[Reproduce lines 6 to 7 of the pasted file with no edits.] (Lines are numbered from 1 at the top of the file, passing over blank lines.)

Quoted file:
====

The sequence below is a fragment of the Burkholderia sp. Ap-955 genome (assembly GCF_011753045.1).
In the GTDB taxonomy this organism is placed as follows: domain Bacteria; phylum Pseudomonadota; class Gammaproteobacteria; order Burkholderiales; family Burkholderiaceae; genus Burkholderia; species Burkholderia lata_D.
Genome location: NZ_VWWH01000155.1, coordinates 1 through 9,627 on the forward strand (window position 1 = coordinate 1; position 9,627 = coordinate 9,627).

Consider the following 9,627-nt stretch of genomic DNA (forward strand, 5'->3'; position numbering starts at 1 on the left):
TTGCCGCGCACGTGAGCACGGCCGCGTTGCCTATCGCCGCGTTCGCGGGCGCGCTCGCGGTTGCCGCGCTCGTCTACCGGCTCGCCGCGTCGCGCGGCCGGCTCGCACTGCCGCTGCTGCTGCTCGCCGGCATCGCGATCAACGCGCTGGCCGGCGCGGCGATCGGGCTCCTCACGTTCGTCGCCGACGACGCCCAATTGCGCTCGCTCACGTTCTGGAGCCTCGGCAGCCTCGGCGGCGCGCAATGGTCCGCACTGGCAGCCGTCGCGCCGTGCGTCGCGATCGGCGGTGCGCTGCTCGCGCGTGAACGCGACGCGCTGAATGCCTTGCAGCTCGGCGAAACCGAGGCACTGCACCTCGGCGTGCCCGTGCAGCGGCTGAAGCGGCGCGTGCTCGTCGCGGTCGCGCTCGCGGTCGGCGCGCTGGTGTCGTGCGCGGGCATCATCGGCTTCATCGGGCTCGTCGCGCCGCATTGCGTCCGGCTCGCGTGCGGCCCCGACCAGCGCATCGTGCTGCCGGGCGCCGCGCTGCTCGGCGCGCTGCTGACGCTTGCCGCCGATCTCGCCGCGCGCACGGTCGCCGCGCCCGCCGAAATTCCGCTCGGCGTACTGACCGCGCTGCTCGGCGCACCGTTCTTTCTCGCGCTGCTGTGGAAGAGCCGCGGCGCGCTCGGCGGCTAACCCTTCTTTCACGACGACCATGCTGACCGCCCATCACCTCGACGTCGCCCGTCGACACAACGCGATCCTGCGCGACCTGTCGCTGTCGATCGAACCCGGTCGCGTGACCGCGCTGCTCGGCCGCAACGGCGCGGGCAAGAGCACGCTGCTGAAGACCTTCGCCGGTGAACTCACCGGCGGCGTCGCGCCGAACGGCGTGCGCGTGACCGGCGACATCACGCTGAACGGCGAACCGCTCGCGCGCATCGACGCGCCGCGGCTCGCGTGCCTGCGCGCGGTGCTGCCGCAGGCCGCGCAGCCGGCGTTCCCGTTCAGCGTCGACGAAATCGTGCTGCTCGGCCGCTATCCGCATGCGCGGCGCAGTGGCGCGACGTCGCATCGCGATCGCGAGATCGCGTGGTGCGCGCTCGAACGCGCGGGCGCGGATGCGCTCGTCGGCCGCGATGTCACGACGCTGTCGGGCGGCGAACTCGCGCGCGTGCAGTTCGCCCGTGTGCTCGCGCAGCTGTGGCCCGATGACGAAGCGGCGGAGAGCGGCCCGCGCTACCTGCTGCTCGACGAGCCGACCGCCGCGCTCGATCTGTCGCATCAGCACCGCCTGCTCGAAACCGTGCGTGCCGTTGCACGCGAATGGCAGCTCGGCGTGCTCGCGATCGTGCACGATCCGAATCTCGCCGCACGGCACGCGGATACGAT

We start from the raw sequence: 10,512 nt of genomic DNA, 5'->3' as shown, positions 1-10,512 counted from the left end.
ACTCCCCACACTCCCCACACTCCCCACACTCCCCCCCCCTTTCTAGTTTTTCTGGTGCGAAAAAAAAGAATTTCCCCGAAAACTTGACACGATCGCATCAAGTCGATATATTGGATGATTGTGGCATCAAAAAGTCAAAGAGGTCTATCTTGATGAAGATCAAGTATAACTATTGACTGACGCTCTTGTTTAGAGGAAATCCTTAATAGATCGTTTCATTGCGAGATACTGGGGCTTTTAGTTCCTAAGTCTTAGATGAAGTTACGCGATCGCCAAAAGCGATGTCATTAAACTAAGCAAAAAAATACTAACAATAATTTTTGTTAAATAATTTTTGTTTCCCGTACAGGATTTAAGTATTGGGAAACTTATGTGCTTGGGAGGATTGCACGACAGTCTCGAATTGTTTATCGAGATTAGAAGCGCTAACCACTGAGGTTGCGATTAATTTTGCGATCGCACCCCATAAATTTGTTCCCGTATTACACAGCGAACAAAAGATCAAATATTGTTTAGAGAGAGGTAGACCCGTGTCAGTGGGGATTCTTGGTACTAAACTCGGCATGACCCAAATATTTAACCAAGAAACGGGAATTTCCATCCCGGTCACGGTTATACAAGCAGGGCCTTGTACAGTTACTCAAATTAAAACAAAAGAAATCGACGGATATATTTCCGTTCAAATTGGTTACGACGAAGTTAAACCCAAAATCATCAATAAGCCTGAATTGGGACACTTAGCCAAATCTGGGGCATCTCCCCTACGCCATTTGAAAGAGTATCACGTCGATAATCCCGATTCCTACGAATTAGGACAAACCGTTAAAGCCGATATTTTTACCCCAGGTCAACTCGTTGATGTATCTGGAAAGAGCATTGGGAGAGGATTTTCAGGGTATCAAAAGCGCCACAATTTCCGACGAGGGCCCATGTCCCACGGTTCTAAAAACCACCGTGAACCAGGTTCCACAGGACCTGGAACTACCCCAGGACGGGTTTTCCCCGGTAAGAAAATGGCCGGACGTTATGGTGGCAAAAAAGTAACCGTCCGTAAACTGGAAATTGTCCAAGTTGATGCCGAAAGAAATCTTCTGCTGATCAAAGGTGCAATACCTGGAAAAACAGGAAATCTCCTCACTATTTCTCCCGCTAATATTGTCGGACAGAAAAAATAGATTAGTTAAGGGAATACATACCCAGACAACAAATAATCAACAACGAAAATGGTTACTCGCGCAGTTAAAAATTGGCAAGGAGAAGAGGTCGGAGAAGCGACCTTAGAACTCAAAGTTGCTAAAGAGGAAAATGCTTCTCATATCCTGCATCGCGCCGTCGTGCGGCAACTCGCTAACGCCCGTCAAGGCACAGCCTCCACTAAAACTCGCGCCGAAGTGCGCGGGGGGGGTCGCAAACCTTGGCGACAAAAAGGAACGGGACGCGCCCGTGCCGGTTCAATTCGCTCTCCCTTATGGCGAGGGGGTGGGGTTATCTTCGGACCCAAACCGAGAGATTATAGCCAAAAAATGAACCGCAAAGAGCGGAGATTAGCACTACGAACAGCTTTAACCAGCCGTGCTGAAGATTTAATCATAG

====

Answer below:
We start from the raw sequence: 10,512 nt of genomic DNA, 5'->3' as shown, positions 1-10,512 counted from the left end.
ACTCCCCACACTCCCCACACTCCCCACACTCCCCCCCCCTTTCTAGTTTTTCTGGTGCGAAAAAAAAGAATTTCCCCGAAAACTTGACACGATCGCATCAAGTCGATATATTGGATGATTGTGGCATCAAAAAGTCAAAGAGGTCTATCTTGATGAAGATCAAGTATAACTATTGACTGACGCTCTTGTTTAGAGGAAATCCTTAATAGATCGTTTCATTGCGAGATACTGGGGCTTTTAGTTCCTAAGTCTTAGATGAAGTTACGCGATCGCCAAAAGCGATGTCATTAAACTAAGCAAAAAAATACTAACAATAATTTTTGTTAAATAATTTTTGTTTCCCGTACAGGATTTAAGTATTGGGAAACTTATGTGCTTGGGAGGATTGCACGACAGTCTCGAATTGTTTATCGAGATTAGAAGCGCTAACCACTGAGGTTGCGATTAATTTTGCGATCGCACCCCATAAATTTGTTCCCGTATTACACAGCGAACAAAAGATCAAATATTGTTTAGAGAGAGGTAGACCCGTGTCAGTGGGGATTCTTGGTACTAAACTCGGCATGACCCAAATATTTAACCAAGAAACGGGAATTTCCATCCCGGTCACGGTTATACAAGCAGGGCCTTGTACAGTTACTCAAATTAAAACAAAAGAAATCGACGGATATATTTCCGTTCAAATTGGTTACGACGAAGTTAAACCCAAAATCATCAATAAGCCTGAATTGGGACACTTAGCCAAATCTGGGGCATCTCCCCTACGCCATTTGAAAGAGTATCACGTCGATAATCCCGATTCCTACGAATTAGGACAAACCGTTAAAGCCGATATTTTTACCCCAGGTCAACTCGTTGATGTATCTGGAAAGAGCATTGGGAGAGGATTTTCAGGGTATCAAAAGCGCCACAATTTCCGACGAGGGCCCATGTCCCACGGTTCTAAAAACCACCGTGAACCAGGTTCCACAGGACCTGGAACTACCCCAGGACGGGTTTTCCCCGGTAAGAAAATGGCCGGACGTTATGGTGGCAAAAAAGTAACCGTCCGTAAACTGGAAATTGTCCAAGTTGATGCCGAAAGAAATCTTCTGCTGATCAAAGGTGCAATACCTGGAAAAACAGGAAATCTCCTCACTATTTCTCCCGCTAATATTGTCGGACAGAAAAAATAGATTAGTTAAGGGAATACATACCCAGACAACAAATAATCAACAACGAAAATGGTTACTCGCGCAGTTAAAAATTGGCAAGGAGAAGAGGTCGGAGAAGCGACCTTAGAACTCAAAGTTGCTAAAGAGGAAAATGCTTCTCATATCCTGCATCGCGCCGTCGTGCGGCAACTCGCTAACGCCCGTCAAGGCACAGCCTCCACTAAAACTCGCGCCGAAGTGCGCGGGGGGGGTCGCAAACCTTGGCGACAAAAAGGAACGGGACGCGCCCGTGCCGGTTCAATTCGCTCTCCCTTATGGCGAGGGGGTGGGGTTATCTTCGGACCCAAACCGAGAGATTATAGCCAAAAAATGAACCGCAAAGAGCGGAGATTAGCACTACGAACAGCTTTAACCAGCCGTGCTGAAGATTTAATCATAG